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By Glenn Hadikin

The English language is altering on a daily basis and it truly is us – the person audio system and writers – that force these alterations in small methods via opting for to take advantage of convinced strings of phrases over others. This ebook discusses and describes the various offerings made by way of audio system from South Korea by way of interpreting the similarities and ameliorations among Korean groups: one in England and one in South Korea. The ebook has total goals. to begin with, it really is meant to start a dialogue approximately phrasing and Lexical Priming and the way those theoretical ideas relate and play out within the context of a brand new English. Secondly, it presents a version of ways a language type should be explored by way of specific research of brief strings. It delves right into a diversity of components from global Englishes to phrasing and formulaic language and will be appropriate for college kids, academics and researchers in these kinds of parts.

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Chapter 2. From phraseology to Lexical Priming Previous studies have looked at the effect of L1 influence on the L2 (see Nesselhauf 2005, for example) and/or the effect of the learners’ culture (Teliya et al. 1998, Whorf 1956) on the target language but this is the first study that directly compares the language of two L2 English speaking communities with a shared L1 and culture. 1 Developing the methodology Much of my early work began with attempts to tease out chunks from non-chunks in samples of data; this stemmed from an underlying assumption that there was a fundamental difference between the two.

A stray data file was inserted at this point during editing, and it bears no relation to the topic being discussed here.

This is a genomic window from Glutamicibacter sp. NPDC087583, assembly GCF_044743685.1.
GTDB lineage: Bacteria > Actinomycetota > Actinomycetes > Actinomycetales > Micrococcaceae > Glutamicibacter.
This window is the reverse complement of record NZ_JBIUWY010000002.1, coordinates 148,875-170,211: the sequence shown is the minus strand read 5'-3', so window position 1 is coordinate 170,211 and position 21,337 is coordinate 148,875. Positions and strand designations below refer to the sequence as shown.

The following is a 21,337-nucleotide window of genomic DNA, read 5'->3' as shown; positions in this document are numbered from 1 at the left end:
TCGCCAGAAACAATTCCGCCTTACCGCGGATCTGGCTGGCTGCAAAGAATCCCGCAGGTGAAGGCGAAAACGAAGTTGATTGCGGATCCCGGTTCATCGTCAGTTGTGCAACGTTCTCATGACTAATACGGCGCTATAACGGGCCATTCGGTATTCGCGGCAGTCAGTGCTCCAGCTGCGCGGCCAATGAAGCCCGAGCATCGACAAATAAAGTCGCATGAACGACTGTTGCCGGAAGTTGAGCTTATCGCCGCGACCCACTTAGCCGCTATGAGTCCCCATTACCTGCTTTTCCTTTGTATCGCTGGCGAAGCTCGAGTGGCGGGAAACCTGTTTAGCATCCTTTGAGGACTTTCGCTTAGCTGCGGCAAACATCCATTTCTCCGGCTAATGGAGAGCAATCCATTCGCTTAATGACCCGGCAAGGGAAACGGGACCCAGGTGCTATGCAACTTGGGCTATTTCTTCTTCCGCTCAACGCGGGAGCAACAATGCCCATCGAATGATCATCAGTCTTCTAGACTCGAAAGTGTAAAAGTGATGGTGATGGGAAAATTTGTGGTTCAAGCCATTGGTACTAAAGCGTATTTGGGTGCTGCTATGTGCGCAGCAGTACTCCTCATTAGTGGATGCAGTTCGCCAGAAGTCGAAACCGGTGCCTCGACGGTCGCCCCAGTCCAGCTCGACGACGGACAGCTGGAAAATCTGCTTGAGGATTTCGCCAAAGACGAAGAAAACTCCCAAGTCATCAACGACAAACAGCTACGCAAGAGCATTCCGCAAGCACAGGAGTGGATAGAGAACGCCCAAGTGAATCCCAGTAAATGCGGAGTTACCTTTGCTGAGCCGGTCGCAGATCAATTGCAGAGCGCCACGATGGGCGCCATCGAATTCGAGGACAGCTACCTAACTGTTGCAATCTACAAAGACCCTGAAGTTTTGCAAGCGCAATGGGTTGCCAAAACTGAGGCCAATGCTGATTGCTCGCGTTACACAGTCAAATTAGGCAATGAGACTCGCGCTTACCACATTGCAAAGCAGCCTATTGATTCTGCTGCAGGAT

Chapter four starts with the word of and involves a discussion of the lexical environment in which of frequently occurs. It begins with a discussion of the strings sort of and kind of and how these vary in the four corpora and then looks at the behaviour of various other high frequency of strings such as lots of, of my and of the. Chapter five follows a similar format is based on the string have a. It also includes a section on the use of look and looks after a discussion of the string have a look which appears frequently in the British corpora but not in the Korean corpora.

Examples of Codified Korean English taken from Shim (1999), unless stated otherwise data was taken from a frequently used school textbook, Chang et al. (1989). Shim (1999) argues that Korean people were taught and tested on Codified Korean English until the mid-eighties and that this system was generally satisfactory due to the fact that only a passive knowledge of the language was needed in most contexts. When many people found themselves unable to communicate in English during international events such as the 1986 Asian games and the 1988 Seoul Olympics concerns were raised that the English taught and tested in the school system was not up to the required standard (Shim 1999).

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